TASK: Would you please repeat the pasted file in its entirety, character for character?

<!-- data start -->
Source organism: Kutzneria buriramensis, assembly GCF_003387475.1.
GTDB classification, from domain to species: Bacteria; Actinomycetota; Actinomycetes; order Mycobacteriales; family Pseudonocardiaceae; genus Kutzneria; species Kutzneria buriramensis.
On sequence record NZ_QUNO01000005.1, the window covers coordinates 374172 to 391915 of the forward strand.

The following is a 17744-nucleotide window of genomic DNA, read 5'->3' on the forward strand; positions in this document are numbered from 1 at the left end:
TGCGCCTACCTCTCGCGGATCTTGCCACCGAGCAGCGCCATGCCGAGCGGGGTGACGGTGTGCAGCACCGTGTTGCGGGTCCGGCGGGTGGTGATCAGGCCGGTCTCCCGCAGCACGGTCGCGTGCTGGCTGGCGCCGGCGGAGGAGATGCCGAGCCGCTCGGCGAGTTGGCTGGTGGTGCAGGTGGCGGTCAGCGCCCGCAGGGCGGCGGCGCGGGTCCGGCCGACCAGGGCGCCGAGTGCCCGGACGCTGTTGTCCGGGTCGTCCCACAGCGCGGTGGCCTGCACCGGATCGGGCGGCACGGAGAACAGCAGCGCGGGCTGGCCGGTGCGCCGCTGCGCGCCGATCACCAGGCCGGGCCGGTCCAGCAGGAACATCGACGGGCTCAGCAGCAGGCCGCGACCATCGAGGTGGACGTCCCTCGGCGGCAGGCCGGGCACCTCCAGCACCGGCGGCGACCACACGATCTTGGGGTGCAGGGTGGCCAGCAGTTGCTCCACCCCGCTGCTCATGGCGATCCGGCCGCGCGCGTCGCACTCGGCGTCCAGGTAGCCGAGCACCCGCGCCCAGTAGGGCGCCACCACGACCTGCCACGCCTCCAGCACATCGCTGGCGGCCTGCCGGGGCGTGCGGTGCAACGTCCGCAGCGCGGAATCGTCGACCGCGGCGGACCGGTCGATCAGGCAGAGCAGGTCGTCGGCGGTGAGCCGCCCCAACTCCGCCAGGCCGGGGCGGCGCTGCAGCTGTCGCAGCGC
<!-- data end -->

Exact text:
Source organism: Kutzneria buriramensis, assembly GCF_003387475.1.
GTDB classification, from domain to species: Bacteria; Actinomycetota; Actinomycetes; order Mycobacteriales; family Pseudonocardiaceae; genus Kutzneria; species Kutzneria buriramensis.
On sequence record NZ_QUNO01000005.1, the window covers coordinates 374172 to 391915 of the forward strand.

The following is a 17744-nucleotide window of genomic DNA, read 5'->3' on the forward strand; positions in this document are numbered from 1 at the left end:
TGCGCCTACCTCTCGCGGATCTTGCCACCGAGCAGCGCCATGCCGAGCGGGGTGACGGTGTGCAGCACCGTGTTGCGGGTCCGGCGGGTGGTGATCAGGCCGGTCTCCCGCAGCACGGTCGCGTGCTGGCTGGCGCCGGCGGAGGAGATGCCGAGCCGCTCGGCGAGTTGGCTGGTGGTGCAGGTGGCGGTCAGCGCCCGCAGGGCGGCGGCGCGGGTCCGGCCGACCAGGGCGCCGAGTGCCCGGACGCTGTTGTCCGGGTCGTCCCACAGCGCGGTGGCCTGCACCGGATCGGGCGGCACGGAGAACAGCAGCGCGGGCTGGCCGGTGCGCCGCTGCGCGCCGATCACCAGGCCGGGCCGGTCCAGCAGGAACATCGACGGGCTCAGCAGCAGGCCGCGACCATCGAGGTGGACGTCCCTCGGCGGCAGGCCGGGCACCTCCAGCACCGGCGGCGACCACACGATCTTGGGGTGCAGGGTGGCCAGCAGTTGCTCCACCCCGCTGCTCATGGCGATCCGGCCGCGCGCGTCGCACTCGGCGTCCAGGTAGCCGAGCACCCGCGCCCAGTAGGGCGCCACCACGACCTGCCACGCCTCCAGCACATCGCTGGCGGCCTGCCGGGGCGTGCGGTGCAACGTCCGCAGCGCGGAATCGTCGACCGCGGCGGACCGGTCGATCAGGCAGAGCAGGTCGTCGGCGGTGAGCCGCCCCAACTCCGCCAGGCCGGGGCGGCGCTGCAGCTGTCGCAGCGC